Bourgeois considerations in United States
The word bourgeois derives from the Old French; specifically, bourg, meaning a citizen of a town. Bourgeois is variously described as (1) A person belonging to the middle class; (2) A person whose attitudes and behavior are marked by conformity to the standards and conventions of the middle class; (3) In Marxist theory, a member of the property-owning class; a capitalist and, (4) Someone with a conservative or materialistic outlook.
In 11th-century Europe, the bourgeoisie emerged as a historical phenomenon when the bourgs of Europe developed into cities dedicated to commerce. These industrious people formed guilds made up of craftsmen, artisans and businessmen who conflicted with their feudal landlords. During the 17th and 18th centuries, the bourgeoisie became a political social class which led to the demise of the feudal system. After the Industrial Revolution of the 19th century, the newbourgeoisie began acquiring wealth, education and influence; they evolved into an aspiring middle class. The aristocracy was not pleased, to say the least.
The tectonic shift in wealth revolutionized the Western world.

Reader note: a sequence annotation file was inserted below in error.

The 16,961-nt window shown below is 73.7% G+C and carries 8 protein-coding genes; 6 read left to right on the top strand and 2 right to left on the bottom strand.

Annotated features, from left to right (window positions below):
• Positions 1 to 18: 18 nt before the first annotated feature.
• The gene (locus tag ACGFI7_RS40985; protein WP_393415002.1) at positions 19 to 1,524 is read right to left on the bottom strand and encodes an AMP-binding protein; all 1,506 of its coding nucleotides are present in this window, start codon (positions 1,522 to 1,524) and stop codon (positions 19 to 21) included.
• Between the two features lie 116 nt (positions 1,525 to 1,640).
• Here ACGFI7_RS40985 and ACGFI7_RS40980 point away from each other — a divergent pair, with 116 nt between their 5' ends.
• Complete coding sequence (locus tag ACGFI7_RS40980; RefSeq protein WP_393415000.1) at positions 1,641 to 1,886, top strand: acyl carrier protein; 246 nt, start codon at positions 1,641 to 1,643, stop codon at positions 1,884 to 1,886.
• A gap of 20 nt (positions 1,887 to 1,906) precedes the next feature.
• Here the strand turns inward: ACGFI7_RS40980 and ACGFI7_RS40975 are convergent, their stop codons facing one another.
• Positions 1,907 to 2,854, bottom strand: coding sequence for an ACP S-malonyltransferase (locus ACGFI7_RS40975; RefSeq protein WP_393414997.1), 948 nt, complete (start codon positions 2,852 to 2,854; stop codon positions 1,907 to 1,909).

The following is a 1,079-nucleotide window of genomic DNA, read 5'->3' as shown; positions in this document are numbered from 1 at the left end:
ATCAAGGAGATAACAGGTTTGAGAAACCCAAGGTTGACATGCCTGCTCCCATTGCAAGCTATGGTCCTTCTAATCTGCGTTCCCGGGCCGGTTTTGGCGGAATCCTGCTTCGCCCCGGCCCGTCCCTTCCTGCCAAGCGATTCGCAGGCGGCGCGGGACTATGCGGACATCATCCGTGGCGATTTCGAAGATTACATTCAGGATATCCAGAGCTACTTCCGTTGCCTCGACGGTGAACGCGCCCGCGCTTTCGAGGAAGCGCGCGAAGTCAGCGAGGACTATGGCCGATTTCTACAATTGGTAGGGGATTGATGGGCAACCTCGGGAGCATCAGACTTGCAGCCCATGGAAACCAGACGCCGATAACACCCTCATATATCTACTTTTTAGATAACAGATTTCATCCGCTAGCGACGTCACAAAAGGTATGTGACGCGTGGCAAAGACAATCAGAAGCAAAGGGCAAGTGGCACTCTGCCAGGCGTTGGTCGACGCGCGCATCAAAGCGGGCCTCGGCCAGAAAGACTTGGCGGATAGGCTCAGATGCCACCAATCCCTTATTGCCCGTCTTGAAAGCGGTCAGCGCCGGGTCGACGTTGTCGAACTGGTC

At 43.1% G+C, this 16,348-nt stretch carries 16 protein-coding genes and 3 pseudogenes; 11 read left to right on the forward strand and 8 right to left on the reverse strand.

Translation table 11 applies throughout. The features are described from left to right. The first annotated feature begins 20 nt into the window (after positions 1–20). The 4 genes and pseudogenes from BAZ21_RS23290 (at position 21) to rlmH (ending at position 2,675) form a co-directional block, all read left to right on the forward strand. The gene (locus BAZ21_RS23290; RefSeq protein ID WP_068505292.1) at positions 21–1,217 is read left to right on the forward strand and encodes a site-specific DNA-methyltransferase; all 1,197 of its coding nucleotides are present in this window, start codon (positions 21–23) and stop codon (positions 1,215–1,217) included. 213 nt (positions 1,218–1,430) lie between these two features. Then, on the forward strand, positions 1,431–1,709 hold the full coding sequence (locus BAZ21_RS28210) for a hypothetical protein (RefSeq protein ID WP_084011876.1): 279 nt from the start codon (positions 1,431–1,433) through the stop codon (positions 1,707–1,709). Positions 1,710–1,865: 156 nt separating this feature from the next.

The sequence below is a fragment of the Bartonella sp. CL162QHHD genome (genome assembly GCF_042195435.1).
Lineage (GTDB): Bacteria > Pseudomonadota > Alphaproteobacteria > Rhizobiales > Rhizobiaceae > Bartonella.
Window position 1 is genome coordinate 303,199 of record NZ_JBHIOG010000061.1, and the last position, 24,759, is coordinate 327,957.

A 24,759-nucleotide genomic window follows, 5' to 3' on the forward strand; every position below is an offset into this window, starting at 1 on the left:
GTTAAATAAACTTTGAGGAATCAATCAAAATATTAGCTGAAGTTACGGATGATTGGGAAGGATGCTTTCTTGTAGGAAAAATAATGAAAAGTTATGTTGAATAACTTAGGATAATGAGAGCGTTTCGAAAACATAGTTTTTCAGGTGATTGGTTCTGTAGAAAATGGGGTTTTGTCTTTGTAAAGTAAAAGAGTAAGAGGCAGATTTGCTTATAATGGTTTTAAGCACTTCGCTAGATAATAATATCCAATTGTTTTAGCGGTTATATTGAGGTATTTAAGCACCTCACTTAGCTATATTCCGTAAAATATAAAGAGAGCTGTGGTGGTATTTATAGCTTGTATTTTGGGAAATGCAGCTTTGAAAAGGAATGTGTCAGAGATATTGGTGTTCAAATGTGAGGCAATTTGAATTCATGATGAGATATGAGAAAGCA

Now switch to present-day America. We hear, almost on a bi-weekly basis, the president talking about "growing" the middle class. We had a strong middle class in America; it is the economic basis of our success as a society. But it is systematically being destroyed, so I detect a forked tongue issuing from Washington. Why talk about "growing" something we already have while crippling the people who build it? How do manufacturers, shopkeepers, businessmen and builders survive the barrage of regulations, controls, taxes and fees levied on them? This new form of punishing the middle class in the name of economic parity reeks of the old distaste for the bourgeois.
Deirdre McCloskey, an economist from the University of Illinois and Erasmus University in Amsterdam, wrote a book named Bourgoise Virtues. She lists the virtues of economy, private property, respecting merit and viewing success without envy. McCloskey says bourgeois virtues are not a contradiction. “It is the way we live now, mainly, at work, on our good days, and the way we should live.”